During his testimony on Monday, Sanderson described how he had been enjoying his day on the slopes before hearing a ‘bloodcurdling scream’.

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Mimicking the sound, the dad-of-three said: ‘Everything was great and than I heard a bloodcurdling scream. Then boom! It was like somebody was out of control, was going to hit a tree and going to die.’

Sanderson added: ‘I got hit in my back so hard, it felt like it was perfectly centered. Serious, serious smack. And I’m flying. I’m absolutely flying. All I saw was a whole load of snow.’

Court also heard from ski instructor Eric Christiansen who had been teaching Paltrow’s son Moses to ski that day.

Paltrow (in black) is seen skiing just slightly in front and over to the right of Terry Sanderson (in blue) in an animated reconstruction after she told the court that he crashed into her. Paltrow's children Moses and Apple are seen skiing with their instructor Kari Oaks

Paltrow (in black) is seen skiing just slightly in front and over to the right of Terry Sanderson (in blue) in an animated reconstruction after she told the court that he crashed into her. Paltrow’s children Moses and Apple are seen skiing with their instructor Kari Oaks

Sanderson explained: ¿I got hit in my back so hard, it felt like it was perfectly centered. Serious, serious smack. And I¿m flying. I¿m absolutely flying. All I saw was a whole load of snow'

Sanderson explained: ‘I got hit in my back so hard, it felt like it was perfectly centered. Serious, serious smack. And I’m flying. I’m absolutely flying. All I saw was a whole load of snow’

He denied Sanderson’s claim that he had been knocked unconscious and said he attempted to help both him and Paltrow – contrary to his claims of a ‘hit and run’ crash that left him marooned on the mountaintop with no help.

Christiansen also said he had not yelled at Sanderson, asked the 76-year-old if he was OK and had helped him put his skis back on before following his client down the Bandana run for lunch.

On Friday, jurors heard Paltrow’s account of the crash – including that she initially thought she was being sexually assaulted by Sanderson.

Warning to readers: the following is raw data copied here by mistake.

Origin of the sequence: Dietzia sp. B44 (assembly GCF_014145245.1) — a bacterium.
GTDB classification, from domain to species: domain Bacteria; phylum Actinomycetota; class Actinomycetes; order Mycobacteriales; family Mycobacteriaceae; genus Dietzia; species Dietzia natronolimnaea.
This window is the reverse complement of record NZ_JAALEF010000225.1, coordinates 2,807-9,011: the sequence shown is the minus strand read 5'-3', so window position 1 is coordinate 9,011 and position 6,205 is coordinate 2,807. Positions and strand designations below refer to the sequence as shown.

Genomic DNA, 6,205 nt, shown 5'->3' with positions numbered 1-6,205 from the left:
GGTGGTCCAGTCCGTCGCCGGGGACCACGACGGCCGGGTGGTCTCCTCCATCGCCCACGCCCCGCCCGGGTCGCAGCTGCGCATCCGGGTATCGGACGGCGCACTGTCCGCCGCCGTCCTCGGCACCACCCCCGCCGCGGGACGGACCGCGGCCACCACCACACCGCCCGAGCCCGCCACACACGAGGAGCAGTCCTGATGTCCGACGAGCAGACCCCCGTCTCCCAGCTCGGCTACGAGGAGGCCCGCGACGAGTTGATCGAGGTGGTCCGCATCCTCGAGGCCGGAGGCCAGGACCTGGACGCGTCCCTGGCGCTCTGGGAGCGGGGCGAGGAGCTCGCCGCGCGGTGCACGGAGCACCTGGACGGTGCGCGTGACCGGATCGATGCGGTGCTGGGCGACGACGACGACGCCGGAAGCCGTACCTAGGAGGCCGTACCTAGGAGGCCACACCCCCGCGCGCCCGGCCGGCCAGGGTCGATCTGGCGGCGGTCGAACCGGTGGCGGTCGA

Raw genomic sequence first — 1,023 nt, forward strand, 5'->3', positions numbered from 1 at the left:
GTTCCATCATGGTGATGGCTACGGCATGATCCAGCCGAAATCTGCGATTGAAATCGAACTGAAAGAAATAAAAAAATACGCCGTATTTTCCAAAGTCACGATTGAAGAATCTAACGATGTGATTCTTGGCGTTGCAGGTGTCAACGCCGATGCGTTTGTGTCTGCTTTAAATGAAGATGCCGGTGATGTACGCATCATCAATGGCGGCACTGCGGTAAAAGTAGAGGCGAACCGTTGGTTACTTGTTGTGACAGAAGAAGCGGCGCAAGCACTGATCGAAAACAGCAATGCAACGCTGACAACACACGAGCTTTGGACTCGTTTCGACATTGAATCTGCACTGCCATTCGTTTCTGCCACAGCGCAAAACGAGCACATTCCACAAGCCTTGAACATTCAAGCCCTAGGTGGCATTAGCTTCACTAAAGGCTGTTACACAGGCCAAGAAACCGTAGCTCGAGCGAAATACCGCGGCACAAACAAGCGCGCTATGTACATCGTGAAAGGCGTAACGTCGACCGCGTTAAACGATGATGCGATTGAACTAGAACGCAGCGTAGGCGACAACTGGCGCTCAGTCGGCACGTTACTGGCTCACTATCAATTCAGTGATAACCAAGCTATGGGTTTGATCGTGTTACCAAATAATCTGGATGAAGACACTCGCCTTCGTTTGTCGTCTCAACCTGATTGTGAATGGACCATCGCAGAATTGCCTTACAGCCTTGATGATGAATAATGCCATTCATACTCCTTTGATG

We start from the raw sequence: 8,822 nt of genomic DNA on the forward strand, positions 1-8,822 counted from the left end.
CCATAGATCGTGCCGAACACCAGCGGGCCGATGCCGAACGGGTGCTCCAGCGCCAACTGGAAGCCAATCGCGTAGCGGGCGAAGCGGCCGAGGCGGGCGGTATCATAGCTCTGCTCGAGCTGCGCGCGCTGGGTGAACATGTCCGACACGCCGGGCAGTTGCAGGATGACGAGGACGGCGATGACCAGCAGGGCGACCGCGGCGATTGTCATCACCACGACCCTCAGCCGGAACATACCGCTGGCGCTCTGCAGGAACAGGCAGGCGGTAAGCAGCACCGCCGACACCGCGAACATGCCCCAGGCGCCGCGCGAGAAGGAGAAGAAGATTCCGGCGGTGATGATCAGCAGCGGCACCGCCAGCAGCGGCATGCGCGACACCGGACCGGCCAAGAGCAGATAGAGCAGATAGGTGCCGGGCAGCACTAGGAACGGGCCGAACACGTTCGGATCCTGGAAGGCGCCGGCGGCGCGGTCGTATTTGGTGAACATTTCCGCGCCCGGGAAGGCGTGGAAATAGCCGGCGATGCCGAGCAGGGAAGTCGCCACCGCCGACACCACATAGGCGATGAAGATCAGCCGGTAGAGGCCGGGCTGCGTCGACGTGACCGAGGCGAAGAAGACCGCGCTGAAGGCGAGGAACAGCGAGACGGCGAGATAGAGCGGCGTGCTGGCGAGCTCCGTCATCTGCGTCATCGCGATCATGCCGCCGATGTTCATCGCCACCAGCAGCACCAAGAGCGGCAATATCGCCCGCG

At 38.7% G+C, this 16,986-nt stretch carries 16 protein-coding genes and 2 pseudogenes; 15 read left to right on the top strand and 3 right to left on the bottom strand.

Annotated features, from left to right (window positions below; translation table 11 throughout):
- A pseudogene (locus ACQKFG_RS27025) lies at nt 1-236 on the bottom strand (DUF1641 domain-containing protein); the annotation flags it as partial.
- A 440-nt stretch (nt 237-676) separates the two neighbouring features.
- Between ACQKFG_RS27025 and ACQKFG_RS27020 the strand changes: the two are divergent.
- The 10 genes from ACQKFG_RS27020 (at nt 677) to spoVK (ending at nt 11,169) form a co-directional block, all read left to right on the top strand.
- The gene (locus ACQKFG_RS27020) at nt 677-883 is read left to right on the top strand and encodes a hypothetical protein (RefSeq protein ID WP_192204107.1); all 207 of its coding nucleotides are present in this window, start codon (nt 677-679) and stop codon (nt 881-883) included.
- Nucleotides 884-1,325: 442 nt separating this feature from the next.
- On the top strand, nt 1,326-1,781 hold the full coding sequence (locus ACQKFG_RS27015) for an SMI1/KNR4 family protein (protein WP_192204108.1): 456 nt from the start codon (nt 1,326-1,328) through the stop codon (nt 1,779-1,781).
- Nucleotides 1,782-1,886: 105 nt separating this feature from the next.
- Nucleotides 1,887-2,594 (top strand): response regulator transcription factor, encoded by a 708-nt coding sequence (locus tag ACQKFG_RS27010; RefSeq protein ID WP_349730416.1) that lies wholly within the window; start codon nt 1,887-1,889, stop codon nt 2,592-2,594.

The actress said she heard Sanderson making a ‘groaning noise’ as they collided and initially thought she was being assaulted by someone ‘perverted’.

She said: ‘He was making some strange noises that sounded male and he was large so I assumed he was a male.

‘I was confused at first because it’s a very strange thing to happen on a ski slope. I got very upset a few seconds later.

‘There was a body pressing against me and he was making a groaning noise. I didn’t know, is this a practical joke or is someone doing something perverted?’

Gwyneth Paltrow's kids Apple, 18, and Moses, 16, are expected to testify in the actress' $300,000 civil lawsuit over 2016 ski crash which left Utah optometrist with a brain injuries

Gwyneth Paltrow’s kids Apple, 18, and Moses, 16, are expected to testify in the actress’ $300,000 civil lawsuit over 2016 ski crash which left Utah optometrist with a brain injuries

Paltrow in a social media post the year before the accident at Deer Valley resort in Utah. She captioned the post: '20 years later and I still got it #justlikeridingabike'

Paltrow in a social media post the year before the accident at Deer Valley resort in Utah. She captioned the post: ’20 years later and I still got it #justlikeridingabike’

Paltrow denied she had been watching son Moses ski at the time of the crash but was tripped up by testimony from her son’s instructor Kari Oaks.

Conceding the point, she said: ‘I can still watch my children ski and be skied directly into my back by someone and that’s what happened.

‘My daughter was down the hill and my son was to my left, I was skiing and my eyes were not just on Moses.’

At the start of the trial last week, the court had heard from Sanderson’s lead attorney Laurence Buhler who described the actress as ‘callous and reckless’ in his opening speech.

Paltrow’s lawyer Stephen Owens then responded by describing the retiree’s claims as ‘complete B.S’ before attempting to pick holes in his case as a succession of medical experts testified that Sanderson does have a brain injury and it was caused by the crash.

Florida-based neurologist Dr Richard Boehme also told court that Paltrow caused the crash – telling jurors that her version of events is inconsistent with the four broken ribs Sanderson was left with following the February 2016 crash.

His daughters Shae Herath, 52, and Polly Grasham, 49, also spoke in court – detailing the dramatic personality changes their father had allegedly suffered due to his head injury.

Both women became tearful during their testimony and described how Sanderson is now unable to complete the simplest tasks and is easily confused.

Shae said: ‘My dad has quite a few personality issues, the injury to his brain has caused significant damage – enough to cause personality changes.

‘My dad is very insecure, he doesn’t show it but he doesn’t trust his brain anymore. He used to be able to multitask and do all sorts of tasks and now he can’t follow through.

‘As his daughter, I feel that his life is exhausting.’